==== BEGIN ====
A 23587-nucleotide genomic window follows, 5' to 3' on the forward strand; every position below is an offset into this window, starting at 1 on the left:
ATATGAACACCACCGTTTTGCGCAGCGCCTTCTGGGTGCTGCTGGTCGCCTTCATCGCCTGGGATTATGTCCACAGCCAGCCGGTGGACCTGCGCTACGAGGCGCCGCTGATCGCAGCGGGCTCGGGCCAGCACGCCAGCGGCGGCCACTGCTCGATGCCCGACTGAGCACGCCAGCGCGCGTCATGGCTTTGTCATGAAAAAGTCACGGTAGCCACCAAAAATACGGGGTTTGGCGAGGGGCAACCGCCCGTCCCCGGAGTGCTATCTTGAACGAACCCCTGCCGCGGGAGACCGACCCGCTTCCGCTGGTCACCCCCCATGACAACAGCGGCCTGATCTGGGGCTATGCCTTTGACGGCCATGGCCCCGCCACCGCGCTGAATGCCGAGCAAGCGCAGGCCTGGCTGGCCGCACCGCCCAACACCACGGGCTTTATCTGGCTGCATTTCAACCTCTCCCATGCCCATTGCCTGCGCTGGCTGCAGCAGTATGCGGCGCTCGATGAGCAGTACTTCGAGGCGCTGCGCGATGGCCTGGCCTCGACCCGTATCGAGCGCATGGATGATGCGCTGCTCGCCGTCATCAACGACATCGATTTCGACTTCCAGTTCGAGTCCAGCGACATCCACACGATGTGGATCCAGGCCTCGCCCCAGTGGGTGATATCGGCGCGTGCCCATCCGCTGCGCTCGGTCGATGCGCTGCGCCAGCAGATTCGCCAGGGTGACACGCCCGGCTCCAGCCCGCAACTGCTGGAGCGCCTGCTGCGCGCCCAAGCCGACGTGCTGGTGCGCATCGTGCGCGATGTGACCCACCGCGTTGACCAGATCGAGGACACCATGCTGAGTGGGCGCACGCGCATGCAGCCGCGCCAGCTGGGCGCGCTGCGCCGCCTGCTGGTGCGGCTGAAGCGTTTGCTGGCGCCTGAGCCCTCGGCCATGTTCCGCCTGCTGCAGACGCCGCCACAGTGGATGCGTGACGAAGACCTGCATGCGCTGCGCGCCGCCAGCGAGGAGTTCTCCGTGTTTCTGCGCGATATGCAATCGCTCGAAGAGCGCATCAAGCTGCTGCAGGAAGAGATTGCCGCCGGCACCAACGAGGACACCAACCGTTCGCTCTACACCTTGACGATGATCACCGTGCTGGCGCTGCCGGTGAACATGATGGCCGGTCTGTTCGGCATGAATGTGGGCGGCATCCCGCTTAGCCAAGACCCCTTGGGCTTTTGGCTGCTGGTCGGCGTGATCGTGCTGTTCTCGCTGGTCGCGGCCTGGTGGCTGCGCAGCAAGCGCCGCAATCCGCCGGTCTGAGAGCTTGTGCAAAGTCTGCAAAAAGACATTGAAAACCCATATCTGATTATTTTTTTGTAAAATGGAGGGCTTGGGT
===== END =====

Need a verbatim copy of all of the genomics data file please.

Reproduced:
A 23587-nucleotide genomic window follows, 5' to 3' on the forward strand; every position below is an offset into this window, starting at 1 on the left:
ATATGAACACCACCGTTTTGCGCAGCGCCTTCTGGGTGCTGCTGGTCGCCTTCATCGCCTGGGATTATGTCCACAGCCAGCCGGTGGACCTGCGCTACGAGGCGCCGCTGATCGCAGCGGGCTCGGGCCAGCACGCCAGCGGCGGCCACTGCTCGATGCCCGACTGAGCACGCCAGCGCGCGTCATGGCTTTGTCATGAAAAAGTCACGGTAGCCACCAAAAATACGGGGTTTGGCGAGGGGCAACCGCCCGTCCCCGGAGTGCTATCTTGAACGAACCCCTGCCGCGGGAGACCGACCCGCTTCCGCTGGTCACCCCCCATGACAACAGCGGCCTGATCTGGGGCTATGCCTTTGACGGCCATGGCCCCGCCACCGCGCTGAATGCCGAGCAAGCGCAGGCCTGGCTGGCCGCACCGCCCAACACCACGGGCTTTATCTGGCTGCATTTCAACCTCTCCCATGCCCATTGCCTGCGCTGGCTGCAGCAGTATGCGGCGCTCGATGAGCAGTACTTCGAGGCGCTGCGCGATGGCCTGGCCTCGACCCGTATCGAGCGCATGGATGATGCGCTGCTCGCCGTCATCAACGACATCGATTTCGACTTCCAGTTCGAGTCCAGCGACATCCACACGATGTGGATCCAGGCCTCGCCCCAGTGGGTGATATCGGCGCGTGCCCATCCGCTGCGCTCGGTCGATGCGCTGCGCCAGCAGATTCGCCAGGGTGACACGCCCGGCTCCAGCCCGCAACTGCTGGAGCGCCTGCTGCGCGCCCAAGCCGACGTGCTGGTGCGCATCGTGCGCGATGTGACCCACCGCGTTGACCAGATCGAGGACACCATGCTGAGTGGGCGCACGCGCATGCAGCCGCGCCAGCTGGGCGCGCTGCGCCGCCTGCTGGTGCGGCTGAAGCGTTTGCTGGCGCCTGAGCCCTCGGCCATGTTCCGCCTGCTGCAGACGCCGCCACAGTGGATGCGTGACGAAGACCTGCATGCGCTGCGCGCCGCCAGCGAGGAGTTCTCCGTGTTTCTGCGCGATATGCAATCGCTCGAAGAGCGCATCAAGCTGCTGCAGGAAGAGATTGCCGCCGGCACCAACGAGGACACCAACCGTTCGCTCTACACCTTGACGATGATCACCGTGCTGGCGCTGCCGGTGAACATGATGGCCGGTCTGTTCGGCATGAATGTGGGCGGCATCCCGCTTAGCCAAGACCCCTTGGGCTTTTGGCTGCTGGTCGGCGTGATCGTGCTGTTCTCGCTGGTCGCGGCCTGGTGGCTGCGCAGCAAGCGCCGCAATCCGCCGGTCTGAGAGCTTGTGCAAAGTCTGCAAAAAGACATTGAAAACCCATATCTGATTATTTTTTTGTAAAATGGAGGGCTTGGGT